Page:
Exercising doesn’t have to be painful or physically damaging, especially when it comes to the elderly. With age comes things like osteoporosis or poor eyesight and while exercising is still essential, a balance between ease and an effective workout is how you’ll avoid costly visits to the emergency room.
Luckily, there are plenty of exercise equipment that are perfectly suitable for seniors. Here are 3 tips for buying such exercise equipment.
Low Impact Equipment
Plenty of exercise equipment is designed to be low impact, meaning that they minimize stress on the joints and reduce the risk of injury. How?
- Smooth Motion. Low-impact machines are engineered for a smooth, continuous range of motion, preventing sudden, jerky movements that can strain joints. For example, on a stationary bike, the circular pedal motion is gentle on the knees and hips
- Reduced Force. Such machines often have mechanisms or settings to control the amount of force or resistance applied during exercise so that users can tailor the intensity to their comfort level, gradually building strength without subjecting joints to excessive stress
- Supportive Design. Many low-impact machines, like recumbent bikes or elliptical trainers, offer ergonomic seating and handrails for additional support and stability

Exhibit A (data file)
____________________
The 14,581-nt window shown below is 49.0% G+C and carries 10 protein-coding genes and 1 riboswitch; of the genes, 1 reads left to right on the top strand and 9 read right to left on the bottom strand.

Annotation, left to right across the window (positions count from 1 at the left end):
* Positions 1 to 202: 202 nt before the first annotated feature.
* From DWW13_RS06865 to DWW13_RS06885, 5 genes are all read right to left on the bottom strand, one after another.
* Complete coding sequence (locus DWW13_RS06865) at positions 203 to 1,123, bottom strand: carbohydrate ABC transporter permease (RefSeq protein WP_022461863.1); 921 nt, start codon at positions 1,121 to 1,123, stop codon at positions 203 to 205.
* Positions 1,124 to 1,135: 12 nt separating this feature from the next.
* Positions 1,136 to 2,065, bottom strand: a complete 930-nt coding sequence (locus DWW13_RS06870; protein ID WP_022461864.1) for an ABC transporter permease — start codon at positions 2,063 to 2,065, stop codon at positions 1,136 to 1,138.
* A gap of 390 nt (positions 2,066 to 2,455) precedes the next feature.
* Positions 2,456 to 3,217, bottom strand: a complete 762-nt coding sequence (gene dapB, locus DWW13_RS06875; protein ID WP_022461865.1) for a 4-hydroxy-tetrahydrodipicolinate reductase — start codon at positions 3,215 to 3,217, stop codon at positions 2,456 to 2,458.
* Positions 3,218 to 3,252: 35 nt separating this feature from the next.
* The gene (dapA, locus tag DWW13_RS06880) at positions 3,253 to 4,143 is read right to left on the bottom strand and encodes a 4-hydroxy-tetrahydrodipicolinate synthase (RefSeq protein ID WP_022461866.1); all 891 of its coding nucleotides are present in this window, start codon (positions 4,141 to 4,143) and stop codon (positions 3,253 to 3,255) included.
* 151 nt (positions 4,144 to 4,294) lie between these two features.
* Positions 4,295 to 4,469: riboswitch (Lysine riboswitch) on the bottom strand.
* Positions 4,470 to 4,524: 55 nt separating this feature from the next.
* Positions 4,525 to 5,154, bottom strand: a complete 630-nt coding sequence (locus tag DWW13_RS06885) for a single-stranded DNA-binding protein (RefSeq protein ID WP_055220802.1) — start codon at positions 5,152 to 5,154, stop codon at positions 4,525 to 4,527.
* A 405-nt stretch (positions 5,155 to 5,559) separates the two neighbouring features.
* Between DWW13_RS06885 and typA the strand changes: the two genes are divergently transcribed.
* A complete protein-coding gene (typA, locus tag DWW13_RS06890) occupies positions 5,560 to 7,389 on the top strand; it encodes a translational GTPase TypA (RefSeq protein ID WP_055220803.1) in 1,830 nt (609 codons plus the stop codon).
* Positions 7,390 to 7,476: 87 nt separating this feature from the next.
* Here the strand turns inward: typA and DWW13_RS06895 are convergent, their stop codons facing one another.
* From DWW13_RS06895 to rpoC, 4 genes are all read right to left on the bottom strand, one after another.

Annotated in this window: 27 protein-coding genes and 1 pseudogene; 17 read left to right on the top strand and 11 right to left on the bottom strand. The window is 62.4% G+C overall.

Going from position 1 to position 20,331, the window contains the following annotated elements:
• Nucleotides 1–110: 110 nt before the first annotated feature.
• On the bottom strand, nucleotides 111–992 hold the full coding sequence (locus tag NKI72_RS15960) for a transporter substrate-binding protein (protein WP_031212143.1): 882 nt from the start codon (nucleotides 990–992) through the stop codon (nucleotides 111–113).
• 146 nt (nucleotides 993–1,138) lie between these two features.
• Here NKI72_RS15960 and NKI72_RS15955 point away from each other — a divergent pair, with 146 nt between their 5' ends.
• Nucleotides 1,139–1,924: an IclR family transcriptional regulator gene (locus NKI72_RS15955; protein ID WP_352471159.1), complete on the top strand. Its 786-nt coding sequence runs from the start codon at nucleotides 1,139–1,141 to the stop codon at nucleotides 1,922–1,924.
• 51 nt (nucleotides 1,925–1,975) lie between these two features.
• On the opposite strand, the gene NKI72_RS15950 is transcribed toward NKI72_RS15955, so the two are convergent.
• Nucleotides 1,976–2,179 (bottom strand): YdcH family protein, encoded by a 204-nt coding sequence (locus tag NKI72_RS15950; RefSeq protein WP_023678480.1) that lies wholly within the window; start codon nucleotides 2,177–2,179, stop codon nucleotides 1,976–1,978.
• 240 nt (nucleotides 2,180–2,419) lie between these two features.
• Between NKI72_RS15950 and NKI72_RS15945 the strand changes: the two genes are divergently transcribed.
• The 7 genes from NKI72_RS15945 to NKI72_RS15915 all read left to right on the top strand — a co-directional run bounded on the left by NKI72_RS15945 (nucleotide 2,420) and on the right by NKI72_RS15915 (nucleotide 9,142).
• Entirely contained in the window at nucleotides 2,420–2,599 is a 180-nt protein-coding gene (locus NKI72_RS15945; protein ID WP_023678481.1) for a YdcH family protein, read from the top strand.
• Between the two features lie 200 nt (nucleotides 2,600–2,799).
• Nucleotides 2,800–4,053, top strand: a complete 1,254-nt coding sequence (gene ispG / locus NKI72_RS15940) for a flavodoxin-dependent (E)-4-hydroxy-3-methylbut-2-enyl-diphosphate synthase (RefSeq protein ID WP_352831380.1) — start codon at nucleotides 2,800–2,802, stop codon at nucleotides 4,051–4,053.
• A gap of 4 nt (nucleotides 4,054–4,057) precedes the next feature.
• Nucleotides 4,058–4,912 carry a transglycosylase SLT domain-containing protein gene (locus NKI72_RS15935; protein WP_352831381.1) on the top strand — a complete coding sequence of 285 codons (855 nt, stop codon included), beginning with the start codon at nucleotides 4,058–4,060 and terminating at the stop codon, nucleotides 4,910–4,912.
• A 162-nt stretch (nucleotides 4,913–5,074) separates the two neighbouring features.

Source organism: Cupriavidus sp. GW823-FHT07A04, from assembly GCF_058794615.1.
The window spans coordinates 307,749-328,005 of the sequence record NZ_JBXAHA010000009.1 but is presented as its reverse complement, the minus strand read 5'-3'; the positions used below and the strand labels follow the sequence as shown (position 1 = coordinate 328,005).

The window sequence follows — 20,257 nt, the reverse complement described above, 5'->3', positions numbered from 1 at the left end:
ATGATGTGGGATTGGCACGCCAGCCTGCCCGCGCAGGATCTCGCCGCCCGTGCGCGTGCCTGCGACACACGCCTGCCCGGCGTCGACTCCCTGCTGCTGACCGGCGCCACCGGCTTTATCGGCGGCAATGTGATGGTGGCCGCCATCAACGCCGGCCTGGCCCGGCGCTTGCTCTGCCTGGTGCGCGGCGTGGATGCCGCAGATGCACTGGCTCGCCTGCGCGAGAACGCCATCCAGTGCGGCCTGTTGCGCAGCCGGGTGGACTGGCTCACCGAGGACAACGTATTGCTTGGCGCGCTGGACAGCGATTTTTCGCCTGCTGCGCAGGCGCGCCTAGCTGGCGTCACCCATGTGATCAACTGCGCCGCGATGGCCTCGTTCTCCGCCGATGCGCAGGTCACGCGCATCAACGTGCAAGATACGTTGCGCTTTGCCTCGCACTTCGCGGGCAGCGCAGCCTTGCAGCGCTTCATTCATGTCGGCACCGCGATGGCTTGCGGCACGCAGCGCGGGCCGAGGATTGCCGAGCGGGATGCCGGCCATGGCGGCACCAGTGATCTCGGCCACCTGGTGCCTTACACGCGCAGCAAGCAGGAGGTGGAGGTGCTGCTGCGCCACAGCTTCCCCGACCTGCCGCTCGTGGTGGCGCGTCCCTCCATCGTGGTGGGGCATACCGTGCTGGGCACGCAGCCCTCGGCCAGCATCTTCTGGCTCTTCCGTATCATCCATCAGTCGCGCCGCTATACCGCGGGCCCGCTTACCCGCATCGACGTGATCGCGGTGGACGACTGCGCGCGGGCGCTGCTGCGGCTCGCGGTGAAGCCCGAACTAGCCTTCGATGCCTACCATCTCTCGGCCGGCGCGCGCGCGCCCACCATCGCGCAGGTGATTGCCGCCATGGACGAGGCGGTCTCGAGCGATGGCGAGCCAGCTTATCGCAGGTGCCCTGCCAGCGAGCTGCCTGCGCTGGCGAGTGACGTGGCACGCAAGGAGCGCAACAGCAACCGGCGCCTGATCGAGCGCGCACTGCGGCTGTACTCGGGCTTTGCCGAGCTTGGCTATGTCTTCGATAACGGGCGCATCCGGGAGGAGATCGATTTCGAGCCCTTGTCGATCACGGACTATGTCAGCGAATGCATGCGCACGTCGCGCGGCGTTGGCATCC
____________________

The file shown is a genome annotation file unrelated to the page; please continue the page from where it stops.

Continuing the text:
- Cushioning. Some equipment, such as ellipticals and treadmills, feature cushioned surfaces that absorb impact
Stability and Safety
You want to buy equipment designed with safety in mind as seniors should feel secure when using exercise equipment.
Here’s what to consider:
- Handrails. Look for equipment with sturdy handrails that seniors can hold onto for added stability
- Non-Slip Surfaces. Check that the equipment has non-slip foot pedals or surfaces to prevent such accidents
- Adjustable Settings. Equipment should have easy-to-adjust settings for resistance, speed, and intensity as it’s how a senior can start at a comfortable level and gradually increase it as they progress
Many seniors aren’t tech-savvy and there’s no reason why exercise equipment should come with complicated tech or instructions.
Here’s what to opt for:
- Intuitive Displays. The control panel should have clear, large buttons and an easy-to-read display to monitor time, distance, and other relevant metrics
- Simple Programming. If the equipment has pre-set workout programs, they should be easy to navigate and select
- Safety Features. Ensure that emergency stop buttons or safety locks are readily accessible
- Voice Commands. In some advanced fitness equipment, voice-activated controls are available and seniors can use simple voice commands to adjust settings or receive workout feedback
- Remote Control. Remote controls mean seniors can make adjustments without reaching for the main control panel which is especially helpful for those with mobility challenges
Doing some form of exercise is non-negotiable, especially when it comes to aging. Luckily, choosing equipment that makes the process easier is more possible than you’d think. Prioritizing low impact equal, safety, and ease of use is a good way to start.